Peer specialists go inside jail to assist inmates

Being incarcerated and not knowing what your future may hold is a terrifying experience, but being released from jail and having no resources to get back on your feet can be even scarier.

Jail program offers wake up call for women

At 27 years old, Samantha Ledford found herself addicted to prescription pills and heroin. Her daily life had become consumed with finding her next high and there didn’t seem to be a way out. 

Clean Slate Coalition gives hand up to women

Marsha Crites doesn’t believe in tough love. She believes in second chances — and even third and fourth chances if that’s what it takes to get someone back on the right track. 

The damage done: finding needles in a haystack

Lindsay Regner and Megan Hauser tromp down an old railroad line, their steady pace creating a predictable beat of feet dragging across road-grade gravel. 

New mental health crisis center to open in WNC

A new mental health facility in Asheville is set to open this summer to serve children and teens in Western North Carolina dealing with a mental health crisis and addiction.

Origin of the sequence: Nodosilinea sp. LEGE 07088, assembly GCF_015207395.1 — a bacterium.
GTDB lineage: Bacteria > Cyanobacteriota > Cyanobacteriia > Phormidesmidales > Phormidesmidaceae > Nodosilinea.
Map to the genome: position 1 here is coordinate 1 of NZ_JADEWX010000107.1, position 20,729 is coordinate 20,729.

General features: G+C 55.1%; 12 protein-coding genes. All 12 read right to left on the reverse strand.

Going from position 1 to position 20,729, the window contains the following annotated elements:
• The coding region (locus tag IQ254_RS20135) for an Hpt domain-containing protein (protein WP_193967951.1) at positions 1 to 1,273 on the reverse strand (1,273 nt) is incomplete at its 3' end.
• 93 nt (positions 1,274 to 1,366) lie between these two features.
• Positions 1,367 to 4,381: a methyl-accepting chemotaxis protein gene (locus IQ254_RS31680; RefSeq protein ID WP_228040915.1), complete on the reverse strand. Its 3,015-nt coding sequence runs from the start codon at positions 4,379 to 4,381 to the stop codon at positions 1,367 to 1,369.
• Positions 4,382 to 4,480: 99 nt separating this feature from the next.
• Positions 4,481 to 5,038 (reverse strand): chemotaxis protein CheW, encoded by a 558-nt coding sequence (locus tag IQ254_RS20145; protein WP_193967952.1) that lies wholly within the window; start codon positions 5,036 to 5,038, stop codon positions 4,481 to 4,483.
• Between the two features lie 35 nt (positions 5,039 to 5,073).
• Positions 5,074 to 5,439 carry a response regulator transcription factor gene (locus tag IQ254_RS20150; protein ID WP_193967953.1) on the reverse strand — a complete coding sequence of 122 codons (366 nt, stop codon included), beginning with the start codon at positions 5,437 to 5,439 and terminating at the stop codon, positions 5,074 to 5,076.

Laying down the law: Officers, DA explain challenges within the system

If you don’t have much experience within the criminal justice system, trying to navigate the system can be frustrating.

Governor, Haywood leaders meet on opioid crisis

As the opioid crisis continues to rage across the nation and the state, legislators, law enforcement and medical professionals are placing a renewed focus on stopping the next generation of addicts from starting. 

Drug crisis unit vote delayed in Cherokee

Plans to build a crisis stabilization unit in Cherokee for people battling addictions stalled this month when Tribal Council, for the second month running, voted to delay approval of the $31.5 million expenditure. 

Legislators respond to mental health shortfalls

As The Smoky Mountain News wraps up an ongoing series on the state of mental health in North Carolina, state lawmakers were asked to weigh in on funding cuts and their thoughts on what the General Assembly can do to improve the flailing system.

Cherokee sues opioid companies

The Eastern Band of Cherokee Indians has filed a federal lawsuit seeking damages from 23 companies that manufacture or distribute opioid drugs. Listing a total of seven counts, the suit alleges violations of the Racketeer Influenced and Corrupt Organizations Act as well as negligence, conspiracy, fraud and creation of a public nuisance.

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